Dabigatran 'Real Life' Results Suggest Caution Needed

May 15, 2013

New data from the real-life experience of dabigatran use for the prevention of stroke in patients with atrial fibrillation (AF) in Denmark after the drug was first introduced show that it was often being used outside prescribing recommendations, and that the risk for both thromboembolism and bleeding may be raised in patients being switched to dabigatran from warfarin.

The study, published in BMJ Open Access on May 4, was conducted by a team led by Rikke Sørensen, MD, Copenhagen University Hospital Gentofte, Denmark.

"It is great that we have an alternative to warfarin; and the large-scale trials with all the new oral anticoagulants suggest similar efficacy but with a lower risk of cerebral bleeding," Dr. Sørensen commented to Medscape Medical News. "But our results show we need to careful to follow the prescribing recommendations. And patients need to be followed up carefully to start with, especially if they have been switched from warfarin because of poor control."

For the study, the researchers looked at how dabigatran (Pradaxa, Boehringer Ingelheim) was being prescribed in the first 4 months after its approval for AF in Denmark. They used data from nationwide registries of patients with an AF diagnosis who had received a prescription for dabigatran during that 4-month period.

They found that dabigatran quickly became one of the first-line anticoagulants to be used in patients with AF, taking 5% of the market during the initial months after approval. The authors note that slightly higher numbers have been seen in the United States after approval, where the market share of dabigatran was 7%, 12%, and 28% during the first, second, and fifth quarters, respectively.

In the present study, about half the patients taking the 110-mg dose and two thirds of those receiving the 150-mg dose were vitamin K naive.

They also report that dabigatran was prescribed as recommended in more than 80% of patients taking the 110-mg dose but in only 55% of those taking the 150-mg dose.

"It is somewhat complicated because the European Society of Cardiology and the European Medicines Agency have issued slightly different recommendations on its use which may have caused some confusion," Dr. Sørenson told Medscape Medical News. "But doctors may have been a little too enthusiastic on the use of the 150-mg dose. We found that one quarter of patients prescribed this dose had a high bleeding risk, so in fact should have been on the lower dose."

The most surprising finding in the study, however, was a much greater risk for both thrombotic and bleeding events in patients receiving dabigatran compared with those receiving warfarin. But when looked at more closely, this increased risk was confined to patients who had been switched from warfarin, and there was no increased risk in patients who were new anticoagulant users.

Table. Risk for Thromboembolism and Bleeding With Dabigatran vs Warfarin

Group Thromboembolism Hazard Ratio Bleeding Hazard Ratio
All patients    
  Dabigatran 110 mg 2.92 2.29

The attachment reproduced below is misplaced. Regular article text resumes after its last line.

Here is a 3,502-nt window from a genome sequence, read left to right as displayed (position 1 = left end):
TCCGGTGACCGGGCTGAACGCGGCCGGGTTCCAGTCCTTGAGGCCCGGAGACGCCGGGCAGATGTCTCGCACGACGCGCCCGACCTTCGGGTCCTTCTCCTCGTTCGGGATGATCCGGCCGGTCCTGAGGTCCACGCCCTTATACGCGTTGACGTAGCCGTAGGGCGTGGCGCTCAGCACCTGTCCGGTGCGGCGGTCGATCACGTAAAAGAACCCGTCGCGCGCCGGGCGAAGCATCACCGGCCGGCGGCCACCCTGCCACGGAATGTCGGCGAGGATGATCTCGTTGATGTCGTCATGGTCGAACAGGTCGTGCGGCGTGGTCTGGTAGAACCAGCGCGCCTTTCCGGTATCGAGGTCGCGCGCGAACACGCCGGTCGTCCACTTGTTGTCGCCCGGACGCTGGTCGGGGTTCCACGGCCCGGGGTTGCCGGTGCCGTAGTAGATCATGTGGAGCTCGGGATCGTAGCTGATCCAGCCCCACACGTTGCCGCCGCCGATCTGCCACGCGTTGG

Dabigatran 150 mg 3.79 1.01
VKA experienced    
  Dabigatran 110 mg 3.52 3.30
  Dabigatran 150 mg 5.79 1.11
VKA naive    
  Dabigatran 110 mg 0.95 1.13
  Dabigatran 150 mg 1.14 0.79

VKA = vitamin K antagonist.

Dr. Sørensen suggested that vitamin K antagonist–experienced patients probably had an increased risk with dabigatran because they were high-risk patients in general.

"These are the patients who have been switched from warfarin to dabigatran as soon as the new drug had become available," she said. "So we would suspect that they were particularly badly controlled on warfarin. They may have been too ill to go the anticoagulation clinic or they may have had poor compliance.

"Although we have tried to adjust the results for baseline characteristics in the multivariate analysis, it is highly likely that there will be unmeasured confounders that haven't been taken into account, so I don't think we should be too worried by these results," she added.

 
I don't think you can just switch a badly controlled warfarin patient onto one of these drugs and leave them to it. Dr. Rikke Sørensen
 

But she noted that patients who have been switched from warfarin because of poor control need to be monitored carefully. "I don't think you can just switch a badly controlled warfarin patient onto one of these drugs and leave them to it. It needs to be clearly established that they are not at high bleeding risk, and if they are the lower dose should be used, and perhaps a proton-pump inhibitor could be given to prevent gastrointestinal bleeds."

In contrast, there was no increased risk in patients new to anticoagulation. Dr. Sørensen said it was "reassuring that we have seen this in a real-life study."

The study did not receive specific funding. Coauthor Gunnar Gislason is supported by an independent research scholarship from the Novo Nordisk Foundation. The authors have disclosed no relevant financial relationships.

BMJ Open. Published online May 4, 2013. Full text

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